When you’re tooth is persistently in pain and keeps you up in the night, the problem could be more than just a toothache. A dental abscess is an infection that can cause a throbbing pain in your tooth. The infection spreads to the root and the root’s tip and originates from the sensitive core, or the pulp of the tooth.
The pulp houses blood vessels and nerves. Before the abscess forms, the tooth has already lost its ability to combat the infection, causing bacteria to rush into the pulp, multiply and lead to an infection. The infection often spreads from the pulp, leaves from the root’s bottom and enters the bone. An abscess is a pocket of pus containing bacteria, dead white blood cells and tissue debris.
A dental abscess and a gum abscess are completely different in terms of the source of the infection. A dental abscess, also called a periapical abscess, starts from the pulp and leaves from the tooth’s apex at the root’s bottom. A gum abscess or periodontal abscess begins in the gum pocket next to the root. Treatment options depend on the type of abscess you have.
Both types of abscess are very serious dental issues. An acute abscess of the teeth or gums requires emergency dentist treatment. Both types of abscess result from the buildup of bacteria in your mouth. Some factors that can contribute to this include:
- Poor oral hygiene. Not cleaning (brushing and flossing) your teeth, tongue and gums properly and regularly.
- A high-sugar diet. Consuming carbohydrates from sugar and products made of white flour can contribute to tooth decay and abscessed tooth.
Who Gets Dental Abscesses?
Anyone with teeth has a risk of getting an abscessed tooth. One study carried out in England showed that about 11,000 people are treated for dental abscesses every year. In the US, one in eight people seek treatment for it in any two year period.
Dental Abscess Symptoms
A severe and continuous toothache that causes a sharp or throbbing pain is a common symptom of a tooth abscess. Other possible symptoms include:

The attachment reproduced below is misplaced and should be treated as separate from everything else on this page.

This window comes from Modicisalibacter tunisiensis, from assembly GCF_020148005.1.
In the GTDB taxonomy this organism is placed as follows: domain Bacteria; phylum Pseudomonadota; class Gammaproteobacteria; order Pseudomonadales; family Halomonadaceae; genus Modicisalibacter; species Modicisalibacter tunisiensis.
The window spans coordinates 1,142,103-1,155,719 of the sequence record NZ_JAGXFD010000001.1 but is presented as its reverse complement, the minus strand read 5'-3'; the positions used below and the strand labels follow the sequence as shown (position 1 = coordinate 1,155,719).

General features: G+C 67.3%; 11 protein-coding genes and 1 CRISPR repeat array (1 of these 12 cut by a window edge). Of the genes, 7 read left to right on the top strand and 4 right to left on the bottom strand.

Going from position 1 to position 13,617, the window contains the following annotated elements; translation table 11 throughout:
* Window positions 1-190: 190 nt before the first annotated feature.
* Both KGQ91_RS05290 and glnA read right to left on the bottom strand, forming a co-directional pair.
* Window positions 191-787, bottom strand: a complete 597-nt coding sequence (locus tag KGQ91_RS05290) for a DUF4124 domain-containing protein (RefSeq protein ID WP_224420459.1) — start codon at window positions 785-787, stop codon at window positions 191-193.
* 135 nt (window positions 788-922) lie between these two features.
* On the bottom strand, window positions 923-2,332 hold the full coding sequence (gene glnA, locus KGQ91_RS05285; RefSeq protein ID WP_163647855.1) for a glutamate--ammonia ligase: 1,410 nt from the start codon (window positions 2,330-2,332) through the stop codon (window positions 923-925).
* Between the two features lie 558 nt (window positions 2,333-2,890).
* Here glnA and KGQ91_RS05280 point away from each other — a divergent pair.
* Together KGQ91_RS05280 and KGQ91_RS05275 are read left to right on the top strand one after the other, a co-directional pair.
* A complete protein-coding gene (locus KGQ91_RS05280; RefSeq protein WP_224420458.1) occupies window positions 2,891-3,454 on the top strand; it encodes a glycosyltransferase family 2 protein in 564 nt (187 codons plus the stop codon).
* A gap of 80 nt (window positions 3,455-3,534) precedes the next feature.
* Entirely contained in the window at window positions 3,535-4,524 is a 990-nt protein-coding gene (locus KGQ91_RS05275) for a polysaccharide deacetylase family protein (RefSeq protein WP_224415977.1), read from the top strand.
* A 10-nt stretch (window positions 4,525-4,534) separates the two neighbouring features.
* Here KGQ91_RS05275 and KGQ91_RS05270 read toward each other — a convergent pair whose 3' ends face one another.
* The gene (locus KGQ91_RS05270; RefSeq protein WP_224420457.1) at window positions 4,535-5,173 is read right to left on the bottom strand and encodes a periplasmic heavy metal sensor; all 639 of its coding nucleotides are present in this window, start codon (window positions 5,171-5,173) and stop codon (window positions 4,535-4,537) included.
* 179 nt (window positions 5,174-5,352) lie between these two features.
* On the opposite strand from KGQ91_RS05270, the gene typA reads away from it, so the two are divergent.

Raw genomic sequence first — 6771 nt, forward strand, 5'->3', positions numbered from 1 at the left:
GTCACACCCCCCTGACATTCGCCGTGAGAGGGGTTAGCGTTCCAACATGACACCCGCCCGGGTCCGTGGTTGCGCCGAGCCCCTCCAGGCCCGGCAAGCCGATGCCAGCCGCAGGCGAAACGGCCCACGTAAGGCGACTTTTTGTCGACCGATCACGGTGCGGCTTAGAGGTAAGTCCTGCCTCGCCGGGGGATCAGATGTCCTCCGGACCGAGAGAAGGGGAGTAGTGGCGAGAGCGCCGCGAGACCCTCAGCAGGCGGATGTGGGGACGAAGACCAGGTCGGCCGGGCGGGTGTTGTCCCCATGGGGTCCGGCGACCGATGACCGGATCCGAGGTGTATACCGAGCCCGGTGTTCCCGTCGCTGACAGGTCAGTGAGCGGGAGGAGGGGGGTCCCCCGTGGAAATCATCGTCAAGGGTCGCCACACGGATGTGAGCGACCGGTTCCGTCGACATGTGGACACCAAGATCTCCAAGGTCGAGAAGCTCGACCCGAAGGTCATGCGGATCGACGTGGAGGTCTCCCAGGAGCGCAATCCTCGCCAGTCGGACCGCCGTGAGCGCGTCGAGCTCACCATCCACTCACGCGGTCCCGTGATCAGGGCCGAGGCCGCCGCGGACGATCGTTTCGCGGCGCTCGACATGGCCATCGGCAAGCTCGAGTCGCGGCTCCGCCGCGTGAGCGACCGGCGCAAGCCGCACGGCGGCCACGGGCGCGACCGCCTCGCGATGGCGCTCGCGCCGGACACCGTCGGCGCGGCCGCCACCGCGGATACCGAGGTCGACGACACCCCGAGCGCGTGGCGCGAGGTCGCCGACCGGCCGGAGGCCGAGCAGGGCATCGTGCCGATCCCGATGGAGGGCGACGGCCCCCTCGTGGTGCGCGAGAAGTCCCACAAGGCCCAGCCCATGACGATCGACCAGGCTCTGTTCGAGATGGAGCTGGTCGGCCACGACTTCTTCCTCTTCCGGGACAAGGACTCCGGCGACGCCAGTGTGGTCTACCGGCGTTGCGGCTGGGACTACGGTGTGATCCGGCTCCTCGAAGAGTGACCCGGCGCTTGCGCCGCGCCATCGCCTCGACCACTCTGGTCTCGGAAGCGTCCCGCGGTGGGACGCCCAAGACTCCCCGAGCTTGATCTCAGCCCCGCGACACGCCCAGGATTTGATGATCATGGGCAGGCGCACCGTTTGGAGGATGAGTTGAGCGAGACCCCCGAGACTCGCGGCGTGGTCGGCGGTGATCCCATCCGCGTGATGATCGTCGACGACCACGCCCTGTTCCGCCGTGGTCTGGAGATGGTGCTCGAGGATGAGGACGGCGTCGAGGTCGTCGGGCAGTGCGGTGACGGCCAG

- Bitter taste in the mouth
- Pain while chewing
- Tooth sensitivity to hot or cold foods
- Swollen upper or lower jaw
- Swelling and redness of the gums
- Bad breath (halitosis)
- Swollen neck glands
- A general discomfort or feeling of being sick
- Draining sore on the side of the gum
Toothaches may top if the pup in the root dies from the infection. However, this does not show that your infection has cleared up. Your infection is still active and spreading to destroy tissue. Therefore, see make an appointment with a dentist as soon as possible if you experience any of these symptoms, even if pain discontinues.
Seek immediate medical help if you have a high fever of 38°C (100.4°F) or above, breathing difficulties, facial swelling and severe pain that doesn’t improve with painkillers, as these indicate that your infection may have spread to other parts of your body.
Dental Abscess Complications
Note that a tooth abscess will not improve without any treatment. If the abscess bursts, you may experience a significant reduction in pain but you still require dental treatment. The infection may spread to the jaw, neck and other areas of your head if the abscess is not drained. There is also a possibility of developing a life-threatening infection called sepsis where the infection spreads throughout the body, if treatment is not sought.
If your immune system is compromised or if you do not get appropriate dental treatment for your tooth abscess, the risk of the infection spreading increases even more.
Dental Abscess Treatment
Treatment will help clear up the infection and hence, solve the root of the problem. For this, the dentist will perform the following:
- Drain the abscess. This is achieved by making a small incision into the abscess and allowing the pus to drain out. The area will then be washed with salt water.
- Root canal treatment. This will help clear the infection and save your tooth. The treatment is performed with a local anaesthetic and involves removing the affected pulp by drilling down into the tooth. The abscess is drained and the tooth pulp chamber and root canals are sealed. Since a tooth is often brittle following a root canal, the dentist may recommend a crown to protect it.
- Extraction. If the dentist is unable to save your tooth, he or she may have to pull the tooth and drain the abscess, thereby eliminating the infection. This is done with a local anaesthetic unless the tooth is dead.
Antibiotics. If the infection is within the abscessed area only, antibiotics may not be prescribed. However, if the infection spreads to nearby teeth, the jaw and other regions, the dentist may prescribe antibiotics to inhibit the infection from spreading. Antibiotics may also be recommended if you have a suppressed immune system.